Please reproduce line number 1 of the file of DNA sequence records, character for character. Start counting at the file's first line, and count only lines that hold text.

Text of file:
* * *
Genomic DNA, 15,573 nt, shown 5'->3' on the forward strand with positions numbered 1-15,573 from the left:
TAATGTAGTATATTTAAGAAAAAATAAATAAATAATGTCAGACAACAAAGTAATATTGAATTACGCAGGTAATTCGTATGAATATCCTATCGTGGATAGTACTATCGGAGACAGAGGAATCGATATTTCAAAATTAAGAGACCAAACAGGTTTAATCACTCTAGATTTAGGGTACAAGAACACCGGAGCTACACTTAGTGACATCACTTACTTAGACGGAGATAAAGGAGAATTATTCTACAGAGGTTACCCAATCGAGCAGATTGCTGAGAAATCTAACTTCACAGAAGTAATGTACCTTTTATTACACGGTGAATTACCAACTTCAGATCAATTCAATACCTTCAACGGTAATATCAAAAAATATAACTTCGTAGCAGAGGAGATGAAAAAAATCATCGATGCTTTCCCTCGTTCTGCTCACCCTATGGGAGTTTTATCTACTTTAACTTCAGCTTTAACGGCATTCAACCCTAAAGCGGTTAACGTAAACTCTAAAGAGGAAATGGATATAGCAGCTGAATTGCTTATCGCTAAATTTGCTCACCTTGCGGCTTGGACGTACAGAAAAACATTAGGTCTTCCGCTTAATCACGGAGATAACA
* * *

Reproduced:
Genomic DNA, 15,573 nt, shown 5'->3' on the forward strand with positions numbered 1-15,573 from the left: